Kudos to director Gavin Hood, producer Colin Firth, et al., for making a commercial film that presents and provokes debate on a controversial public policy issue: America’s drone war on terrorists in the Third World. Both sides are vividly presented. Pro: a drone strike will eliminate three identified terrorist leaders and two jihadi mules armed with suicide vests that could kill hundreds of innocent civilians in Nairobi if allowed to proceed. Con: the strike has minimal, if any, legal justification and will cause collateral damage including the probable death of a sweet 11-year-old Kenyan girl. Then there is the “political” issue: if the suicide bombers succeed, the terrorist group Al-Shabab will be blamed; if the drone strike succeeds, the West will be blamed and Al-Shabab will benefit.
While the debating points may be balanced – depending, perhaps, on your view of the subject going in (more on this later) – the filmmakers’ sympathies clearly lean in one direction. The principal proponents for the strike are an obsessed field commander (Helen Mirren) and a buffoonish superior officer (the late great Alan Rickman in an unfortunate final role), while the legal go-ahead comes from a weasely Attorney General. Meanwhile, the girl who epitomizes the collateral damage is presented as angelic, if not saintly; and the American and British underlings who have to follow orders – the on-site legal adviser, the sergeant assessing CDE, and the American pilots who have to pull the trigger – are shown as caring, empathetic and principled. Similarly, the only “conscience” in the administrative war room in London is a lone woman in some unspecified position, who seems to have no authority except morality. She expresses one conclusion the audience is free to reach when she tells the general that his whole performance has been “disgraceful.” The film, however, lets neither her nor us off easy by giving Rickman the more powerful rebuttal: “Never presume to tell a soldier the costs of war.”
From a dramatic standpoint, the movie is sensational. Somehow we always know how it will end, yet the route there keeps getting more complicated. We are involved emotionally as well as intellectually, but one never clouds the other. My quibble, and it is not small, is with the ways the deck is unnecessarily stacked. There was no reason the Mirren character had to be made so obsessed. Her view becomes more reasonable once the weapons and suicide bombers show up, but they were not part of the equation when she ordered her Somali operatives into the rebels’ armed compound, apparently unconcerned about their survival; nor was she unduly concerned that the limit of her mandate was “capture” when she started twisting facts to achieve a “kill.” Moreover, without more background information her targets, British citizens including a woman, didn’t appear to pose an imminent threat to anyone. As for the Rickman character, the film introduces us by showing him struggling to buy the right model of an expensive doll for his daughter, perhaps to let us know that these people all have real lives outside their jobs, perhaps to draw a third world/first world contrast with the Kenyan father who has just taped together a primitive hula hoop for his child. The problem, though, is that we don’t feel the general is quite focused on his job. He is brusque, in a “let’s-get-this-over-with” manner that translates as, let’s not think too much here. And then there is his goofy haircut, not the kind you’d expect to find on a senior military officer. For me, the pro-strike arguments could have been made just as well by serious, thoughtful soldiers (and politicians) who recognized and acknowledged the risks they were advocating, and that would have made their arguments, and the film, more compelling.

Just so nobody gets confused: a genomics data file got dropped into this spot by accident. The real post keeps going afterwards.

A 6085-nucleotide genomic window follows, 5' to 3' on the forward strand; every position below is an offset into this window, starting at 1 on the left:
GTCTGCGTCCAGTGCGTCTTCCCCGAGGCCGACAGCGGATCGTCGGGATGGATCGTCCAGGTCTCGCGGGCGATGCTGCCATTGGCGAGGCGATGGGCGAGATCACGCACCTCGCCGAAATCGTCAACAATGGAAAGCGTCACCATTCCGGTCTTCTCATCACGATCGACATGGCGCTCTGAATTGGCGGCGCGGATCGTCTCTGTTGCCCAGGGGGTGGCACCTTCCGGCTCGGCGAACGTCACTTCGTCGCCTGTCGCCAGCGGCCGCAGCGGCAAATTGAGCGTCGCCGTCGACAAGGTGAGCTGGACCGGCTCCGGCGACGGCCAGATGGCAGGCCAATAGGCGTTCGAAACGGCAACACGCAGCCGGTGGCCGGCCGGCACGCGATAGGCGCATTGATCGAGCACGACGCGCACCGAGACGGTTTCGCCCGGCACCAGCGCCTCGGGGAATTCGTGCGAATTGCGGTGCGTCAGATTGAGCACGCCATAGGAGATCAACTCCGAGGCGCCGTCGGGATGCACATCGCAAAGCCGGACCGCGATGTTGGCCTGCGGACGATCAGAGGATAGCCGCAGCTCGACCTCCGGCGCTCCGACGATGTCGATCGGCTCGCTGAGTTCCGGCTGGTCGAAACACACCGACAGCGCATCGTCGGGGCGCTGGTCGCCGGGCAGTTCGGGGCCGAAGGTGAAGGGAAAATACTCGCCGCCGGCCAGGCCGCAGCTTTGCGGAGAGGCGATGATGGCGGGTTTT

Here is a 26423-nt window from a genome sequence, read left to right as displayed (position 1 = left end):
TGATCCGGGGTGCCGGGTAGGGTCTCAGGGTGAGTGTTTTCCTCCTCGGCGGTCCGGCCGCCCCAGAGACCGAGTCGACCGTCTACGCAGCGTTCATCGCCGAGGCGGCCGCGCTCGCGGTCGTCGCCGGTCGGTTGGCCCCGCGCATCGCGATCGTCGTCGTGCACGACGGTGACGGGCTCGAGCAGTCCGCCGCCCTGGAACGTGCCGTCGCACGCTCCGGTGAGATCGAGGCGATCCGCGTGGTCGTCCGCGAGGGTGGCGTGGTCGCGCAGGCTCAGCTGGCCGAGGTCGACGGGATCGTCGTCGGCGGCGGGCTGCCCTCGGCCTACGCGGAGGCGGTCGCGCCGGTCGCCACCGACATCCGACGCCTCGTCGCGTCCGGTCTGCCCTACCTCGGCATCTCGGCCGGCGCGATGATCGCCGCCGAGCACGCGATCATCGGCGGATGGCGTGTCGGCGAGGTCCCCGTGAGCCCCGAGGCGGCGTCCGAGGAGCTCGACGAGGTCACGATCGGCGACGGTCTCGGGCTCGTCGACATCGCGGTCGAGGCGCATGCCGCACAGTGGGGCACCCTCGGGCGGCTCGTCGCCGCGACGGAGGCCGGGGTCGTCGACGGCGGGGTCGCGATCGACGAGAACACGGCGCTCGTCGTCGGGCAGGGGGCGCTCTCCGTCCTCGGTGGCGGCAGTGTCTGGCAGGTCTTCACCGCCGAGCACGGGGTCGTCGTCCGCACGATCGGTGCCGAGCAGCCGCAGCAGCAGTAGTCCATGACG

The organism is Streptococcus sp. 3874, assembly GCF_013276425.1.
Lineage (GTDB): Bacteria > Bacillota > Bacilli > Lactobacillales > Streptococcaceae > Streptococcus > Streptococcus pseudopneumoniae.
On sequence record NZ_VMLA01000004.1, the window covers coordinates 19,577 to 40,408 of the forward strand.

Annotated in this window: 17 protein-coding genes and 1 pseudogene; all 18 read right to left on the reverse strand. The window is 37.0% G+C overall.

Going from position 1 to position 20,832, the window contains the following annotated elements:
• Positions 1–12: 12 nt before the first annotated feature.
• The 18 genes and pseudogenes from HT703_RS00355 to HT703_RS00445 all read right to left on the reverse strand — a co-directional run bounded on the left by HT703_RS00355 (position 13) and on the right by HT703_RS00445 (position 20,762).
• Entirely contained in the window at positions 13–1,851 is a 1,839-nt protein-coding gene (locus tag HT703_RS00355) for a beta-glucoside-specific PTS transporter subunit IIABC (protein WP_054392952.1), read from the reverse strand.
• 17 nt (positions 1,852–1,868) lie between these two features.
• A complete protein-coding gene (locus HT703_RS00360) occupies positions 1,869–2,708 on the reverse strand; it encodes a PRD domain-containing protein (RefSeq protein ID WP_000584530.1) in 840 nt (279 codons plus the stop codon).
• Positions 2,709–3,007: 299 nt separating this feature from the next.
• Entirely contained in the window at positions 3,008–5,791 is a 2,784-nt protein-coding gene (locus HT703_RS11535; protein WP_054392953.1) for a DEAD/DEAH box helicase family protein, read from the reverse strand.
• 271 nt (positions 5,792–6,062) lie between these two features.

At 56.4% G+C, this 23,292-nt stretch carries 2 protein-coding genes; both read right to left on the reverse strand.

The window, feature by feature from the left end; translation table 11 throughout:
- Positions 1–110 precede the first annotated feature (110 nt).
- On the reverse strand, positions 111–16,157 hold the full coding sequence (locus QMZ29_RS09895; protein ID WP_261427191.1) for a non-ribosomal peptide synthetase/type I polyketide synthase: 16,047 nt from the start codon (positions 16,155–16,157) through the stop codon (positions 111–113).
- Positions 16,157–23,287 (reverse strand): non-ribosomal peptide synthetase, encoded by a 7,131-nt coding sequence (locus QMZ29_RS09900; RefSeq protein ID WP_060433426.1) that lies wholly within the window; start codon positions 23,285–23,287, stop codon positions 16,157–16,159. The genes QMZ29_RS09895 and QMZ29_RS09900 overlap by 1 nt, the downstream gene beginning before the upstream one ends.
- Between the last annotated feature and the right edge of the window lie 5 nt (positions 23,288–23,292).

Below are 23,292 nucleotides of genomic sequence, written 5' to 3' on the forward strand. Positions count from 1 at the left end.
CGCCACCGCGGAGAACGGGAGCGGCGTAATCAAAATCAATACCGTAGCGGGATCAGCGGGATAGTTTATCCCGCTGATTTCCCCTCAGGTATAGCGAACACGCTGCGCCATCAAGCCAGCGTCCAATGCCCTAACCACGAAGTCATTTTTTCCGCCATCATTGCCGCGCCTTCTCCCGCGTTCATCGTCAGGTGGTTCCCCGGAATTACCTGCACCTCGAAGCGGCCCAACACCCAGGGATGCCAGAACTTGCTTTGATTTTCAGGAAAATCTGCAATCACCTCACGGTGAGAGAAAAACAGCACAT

But would that have changed my view as to the rightness, or wrongness, of the ultimate decision to strike? Or what if the wonderful Barkhad Abdi had succeeded in removing the bread-selling girl from the danger zone? We are still left with the situation where British and American troops are killing people – never mind their citizenship – in a foreign country without that country’s knowledge or authorization. Even when we know there are suicide bombers intent on killing innocent civilians, what right have we to intervene? Is there a threat to America or Britain? No. The only justification is the belief that America is “the world’s policeman,” and anywhere we see wrongdoing we are entitled to intervene. Many people, including most of our current Presidential candidates, hew to this belief. I stubbornly cling to a Golden Rule of foreign policy: how would we feel if Russia sent missiles into downtown Miami to kill some Chechen terrorists? If they shouldn’t be allowed to do it, why should we? Then there is the practical matter that, so far as I understand, the drone strikes aren’t helping us. Yes, they help American and British politicians who can say they are doing something about terrorists, and they trumpet each successful strike as a battlefield victory. But the strikes are doing nothing to win the war. There is plenty of evidence that our drone warfare creates a multiple of terrorists for every one it takes out, and the situation in every country where we have struck with drones is just as fraught as it was before. In short, they are the product of a bad policy, and nothing in Eye in the Sky suggests otherwise. After making its arguments pro and con, the movie leaves us with two final images: the young American pilots, emotionally shaken if not shattered from their experience of pulling the trigger in Las Vegas and watching people in Nairobi die; and the young Kenyan girl with her hula hoop, resurrected from death to grace the final credits.